While salt is a universal part of human sweat, not everyone’s sweat tastes the same. This article dives into the science behind sweat, what the research says about its benefits, and what conditions could affect how much you sweat.
Why is Sweat Salty?
Sweat is water that your body produces to cool down. This kind of sweat is produced by the eccrine glands, which are located largely around your armpits, foreheads, palms of your hands, and the soles of your feet.
Within watery eccrine sweat fluid, there are numerous other components, including:
● Sodium (Na): This is released to help maintain the sodium balance in your body. It is also what gives your sweat its salty taste.
● Ammonia (NH3): This waste product is released in sweat when your kidneys cannot filter out all the nitrogen in urea from your liver.
● Proteins: Nearly 95 different proteins are found in sweat, which assist in boosting your immune system defenses and strengthen your skin.
● Urea (CH4N2O): This waste product is created by your liver when it processes protein. It is released in sweat to stop it from rising to toxic levels.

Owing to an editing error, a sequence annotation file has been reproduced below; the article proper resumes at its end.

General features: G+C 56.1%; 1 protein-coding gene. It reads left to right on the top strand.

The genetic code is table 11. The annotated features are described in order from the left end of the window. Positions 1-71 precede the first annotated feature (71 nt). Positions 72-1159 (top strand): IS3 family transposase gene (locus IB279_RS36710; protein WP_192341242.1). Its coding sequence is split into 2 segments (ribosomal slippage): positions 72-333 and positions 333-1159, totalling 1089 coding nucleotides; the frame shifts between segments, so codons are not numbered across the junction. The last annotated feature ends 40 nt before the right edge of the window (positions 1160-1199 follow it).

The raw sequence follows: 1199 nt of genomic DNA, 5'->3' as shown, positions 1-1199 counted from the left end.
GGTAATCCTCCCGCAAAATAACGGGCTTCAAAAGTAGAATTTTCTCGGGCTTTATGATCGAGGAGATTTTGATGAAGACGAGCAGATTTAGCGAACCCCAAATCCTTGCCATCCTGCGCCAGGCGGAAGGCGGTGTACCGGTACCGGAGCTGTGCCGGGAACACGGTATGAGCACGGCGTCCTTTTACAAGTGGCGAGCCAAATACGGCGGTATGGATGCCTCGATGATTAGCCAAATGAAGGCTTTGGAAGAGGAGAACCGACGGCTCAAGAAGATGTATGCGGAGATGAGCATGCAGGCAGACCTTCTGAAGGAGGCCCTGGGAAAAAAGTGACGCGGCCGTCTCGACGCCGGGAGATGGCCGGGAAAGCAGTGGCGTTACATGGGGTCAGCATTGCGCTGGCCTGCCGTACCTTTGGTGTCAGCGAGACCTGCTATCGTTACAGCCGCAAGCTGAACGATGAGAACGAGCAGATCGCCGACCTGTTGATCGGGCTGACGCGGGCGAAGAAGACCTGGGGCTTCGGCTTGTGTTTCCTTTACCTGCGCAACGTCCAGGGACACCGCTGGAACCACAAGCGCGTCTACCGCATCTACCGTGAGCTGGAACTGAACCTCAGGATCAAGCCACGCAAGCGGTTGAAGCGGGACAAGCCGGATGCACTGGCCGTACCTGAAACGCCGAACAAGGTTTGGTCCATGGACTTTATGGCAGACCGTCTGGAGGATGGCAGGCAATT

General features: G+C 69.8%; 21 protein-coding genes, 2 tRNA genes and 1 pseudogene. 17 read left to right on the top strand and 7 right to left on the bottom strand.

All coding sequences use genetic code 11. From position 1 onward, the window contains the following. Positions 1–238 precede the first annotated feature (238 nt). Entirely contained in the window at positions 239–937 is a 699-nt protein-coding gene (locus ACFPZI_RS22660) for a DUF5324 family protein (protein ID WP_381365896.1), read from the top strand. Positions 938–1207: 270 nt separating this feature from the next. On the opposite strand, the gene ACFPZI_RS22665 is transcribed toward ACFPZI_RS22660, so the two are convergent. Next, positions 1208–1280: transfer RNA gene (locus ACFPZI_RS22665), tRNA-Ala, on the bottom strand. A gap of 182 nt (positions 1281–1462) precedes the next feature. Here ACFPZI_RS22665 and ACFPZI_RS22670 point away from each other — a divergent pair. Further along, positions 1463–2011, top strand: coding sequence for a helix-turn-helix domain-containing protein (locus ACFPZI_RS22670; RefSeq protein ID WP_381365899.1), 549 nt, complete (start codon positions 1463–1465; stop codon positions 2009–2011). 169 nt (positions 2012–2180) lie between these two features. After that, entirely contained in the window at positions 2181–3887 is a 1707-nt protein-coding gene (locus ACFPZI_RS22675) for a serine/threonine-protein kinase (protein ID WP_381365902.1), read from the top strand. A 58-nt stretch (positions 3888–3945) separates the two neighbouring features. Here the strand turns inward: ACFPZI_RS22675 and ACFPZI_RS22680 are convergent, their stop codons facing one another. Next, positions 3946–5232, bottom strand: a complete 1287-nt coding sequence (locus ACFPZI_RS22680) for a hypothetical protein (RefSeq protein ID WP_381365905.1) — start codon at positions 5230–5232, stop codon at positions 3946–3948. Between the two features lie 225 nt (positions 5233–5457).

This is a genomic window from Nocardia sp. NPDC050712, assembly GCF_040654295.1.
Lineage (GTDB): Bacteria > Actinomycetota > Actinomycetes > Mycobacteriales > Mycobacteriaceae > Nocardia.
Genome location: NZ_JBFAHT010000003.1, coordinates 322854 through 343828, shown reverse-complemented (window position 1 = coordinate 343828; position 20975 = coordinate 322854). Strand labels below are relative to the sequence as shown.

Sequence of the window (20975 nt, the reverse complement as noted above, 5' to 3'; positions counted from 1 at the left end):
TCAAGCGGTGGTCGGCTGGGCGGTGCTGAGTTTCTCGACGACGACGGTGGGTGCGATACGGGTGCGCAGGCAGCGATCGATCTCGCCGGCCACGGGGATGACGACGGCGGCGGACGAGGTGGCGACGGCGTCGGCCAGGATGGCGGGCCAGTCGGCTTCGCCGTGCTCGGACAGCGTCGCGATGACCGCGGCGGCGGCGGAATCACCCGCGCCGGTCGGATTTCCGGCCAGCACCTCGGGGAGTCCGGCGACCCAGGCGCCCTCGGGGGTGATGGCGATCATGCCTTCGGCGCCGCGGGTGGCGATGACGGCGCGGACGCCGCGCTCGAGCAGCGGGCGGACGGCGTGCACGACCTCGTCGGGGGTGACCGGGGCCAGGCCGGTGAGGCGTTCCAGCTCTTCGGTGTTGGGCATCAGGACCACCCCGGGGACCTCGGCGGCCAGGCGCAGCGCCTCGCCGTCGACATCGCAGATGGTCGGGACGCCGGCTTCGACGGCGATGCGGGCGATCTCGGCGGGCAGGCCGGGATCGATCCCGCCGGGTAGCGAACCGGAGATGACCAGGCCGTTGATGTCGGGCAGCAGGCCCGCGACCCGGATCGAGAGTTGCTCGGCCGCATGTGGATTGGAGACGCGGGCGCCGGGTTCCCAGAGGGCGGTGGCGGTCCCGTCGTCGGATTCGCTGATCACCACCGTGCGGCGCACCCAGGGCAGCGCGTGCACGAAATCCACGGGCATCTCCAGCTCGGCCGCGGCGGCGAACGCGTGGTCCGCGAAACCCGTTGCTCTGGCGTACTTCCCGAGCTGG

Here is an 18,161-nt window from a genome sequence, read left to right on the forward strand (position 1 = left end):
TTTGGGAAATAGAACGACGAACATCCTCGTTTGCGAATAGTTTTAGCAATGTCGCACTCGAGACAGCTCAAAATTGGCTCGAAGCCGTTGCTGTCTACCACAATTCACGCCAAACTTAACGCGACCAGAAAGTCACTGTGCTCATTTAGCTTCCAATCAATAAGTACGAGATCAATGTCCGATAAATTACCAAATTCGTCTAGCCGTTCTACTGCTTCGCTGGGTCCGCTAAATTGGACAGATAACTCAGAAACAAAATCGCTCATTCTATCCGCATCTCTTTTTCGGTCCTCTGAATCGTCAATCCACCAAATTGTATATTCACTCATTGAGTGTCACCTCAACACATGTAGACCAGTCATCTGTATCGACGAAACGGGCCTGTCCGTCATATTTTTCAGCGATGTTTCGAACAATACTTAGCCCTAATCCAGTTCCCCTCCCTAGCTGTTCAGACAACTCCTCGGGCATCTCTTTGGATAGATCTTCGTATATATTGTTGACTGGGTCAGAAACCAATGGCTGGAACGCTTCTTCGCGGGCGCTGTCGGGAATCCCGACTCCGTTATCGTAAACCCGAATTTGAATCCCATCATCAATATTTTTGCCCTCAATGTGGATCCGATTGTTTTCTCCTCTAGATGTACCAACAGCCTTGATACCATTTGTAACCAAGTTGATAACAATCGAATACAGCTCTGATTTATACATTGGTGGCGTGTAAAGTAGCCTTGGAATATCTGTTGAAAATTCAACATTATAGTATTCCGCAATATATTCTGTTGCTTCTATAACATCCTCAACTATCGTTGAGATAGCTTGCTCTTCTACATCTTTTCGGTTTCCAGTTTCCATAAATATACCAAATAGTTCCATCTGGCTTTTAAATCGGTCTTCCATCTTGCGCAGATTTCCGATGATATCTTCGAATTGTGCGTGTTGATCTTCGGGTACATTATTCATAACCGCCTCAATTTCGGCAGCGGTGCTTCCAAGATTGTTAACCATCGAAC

The Benefits of Sweating
Sweat is not always comfortable, especially if you’re sweating a lot before an important meeting. That said, sweating has numerous benefits, including:
● Clearing your skin pores of dirt and bacteria
● Removing toxic heavy metals from your body in high concentrations
● Cleansing bacteria buildup on your skin.
● Removing toxic chemicals such as bisphenol A (BPA) and polychlorinated biphenyls (PCB)
The Downsides of Sweating
However, sweating can have some downsides, including:
● Acidic sweat resulting from acidosis
● Stinky sweat resulting from stress sweat produced by the apocrine glands.
● Fish-smelling sweat could be a sign of trimethylaminuria. This happens when your body can’t break down the compound trimethylaminuria, which is directly released into your sweat and results in a fishy odor.
Why Do Those With Cystic Fibrosis Have Extra Salty Sweat?
Cystic fibrosis results from a mutation in the cystic fibrosis transmembrane conductance regulator (CFTR) gene. This also influences how sodium and water are transported throughout cells in your body, often releasing higher amounts of sodium chloride (NaCI) in your sweat.
Why Are Tears and Sweat Both Salty?
Like sweat, tears are part water, salt, and other components that contribute to their salty taste. These include:
● Fatty oils
Don’t be too bothered about the salty taste of your sweat. It’s meant to taste that way because your body removes extra compounds and chemicals. It also keeps your pores clear, your skin clean, and your body cool.